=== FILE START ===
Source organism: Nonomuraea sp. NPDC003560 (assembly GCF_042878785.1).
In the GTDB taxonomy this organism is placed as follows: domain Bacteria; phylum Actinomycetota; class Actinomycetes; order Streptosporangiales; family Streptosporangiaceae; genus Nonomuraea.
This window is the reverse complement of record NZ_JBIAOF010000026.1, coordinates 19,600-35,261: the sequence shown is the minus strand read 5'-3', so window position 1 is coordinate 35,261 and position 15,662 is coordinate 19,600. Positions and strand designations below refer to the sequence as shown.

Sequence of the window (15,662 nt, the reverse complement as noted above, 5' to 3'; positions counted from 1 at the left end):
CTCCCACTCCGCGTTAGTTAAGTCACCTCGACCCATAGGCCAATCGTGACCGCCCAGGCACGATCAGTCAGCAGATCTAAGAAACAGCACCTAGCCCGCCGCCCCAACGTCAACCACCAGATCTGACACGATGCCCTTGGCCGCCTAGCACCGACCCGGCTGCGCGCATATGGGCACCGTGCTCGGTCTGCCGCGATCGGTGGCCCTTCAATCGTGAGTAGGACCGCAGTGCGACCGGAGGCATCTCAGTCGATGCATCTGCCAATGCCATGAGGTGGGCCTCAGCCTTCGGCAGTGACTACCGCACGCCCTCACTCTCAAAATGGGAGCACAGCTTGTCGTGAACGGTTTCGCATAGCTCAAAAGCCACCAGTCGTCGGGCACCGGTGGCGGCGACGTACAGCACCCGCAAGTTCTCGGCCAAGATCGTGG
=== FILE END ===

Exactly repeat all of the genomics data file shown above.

Source organism: Nonomuraea sp. NPDC003560 (assembly GCF_042878785.1).
In the GTDB taxonomy this organism is placed as follows: domain Bacteria; phylum Actinomycetota; class Actinomycetes; order Streptosporangiales; family Streptosporangiaceae; genus Nonomuraea.
This window is the reverse complement of record NZ_JBIAOF010000026.1, coordinates 19,600-35,261: the sequence shown is the minus strand read 5'-3', so window position 1 is coordinate 35,261 and position 15,662 is coordinate 19,600. Positions and strand designations below refer to the sequence as shown.

Sequence of the window (15,662 nt, the reverse complement as noted above, 5' to 3'; positions counted from 1 at the left end):
CTCCCACTCCGCGTTAGTTAAGTCACCTCGACCCATAGGCCAATCGTGACCGCCCAGGCACGATCAGTCAGCAGATCTAAGAAACAGCACCTAGCCCGCCGCCCCAACGTCAACCACCAGATCTGACACGATGCCCTTGGCCGCCTAGCACCGACCCGGCTGCGCGCATATGGGCACCGTGCTCGGTCTGCCGCGATCGGTGGCCCTTCAATCGTGAGTAGGACCGCAGTGCGACCGGAGGCATCTCAGTCGATGCATCTGCCAATGCCATGAGGTGGGCCTCAGCCTTCGGCAGTGACTACCGCACGCCCTCACTCTCAAAATGGGAGCACAGCTTGTCGTGAACGGTTTCGCATAGCTCAAAAGCCACCAGTCGTCGGGCACCGGTGGCGGCGACGTACAGCACCCGCAAGTTCTCGGCCAAGATCGTGG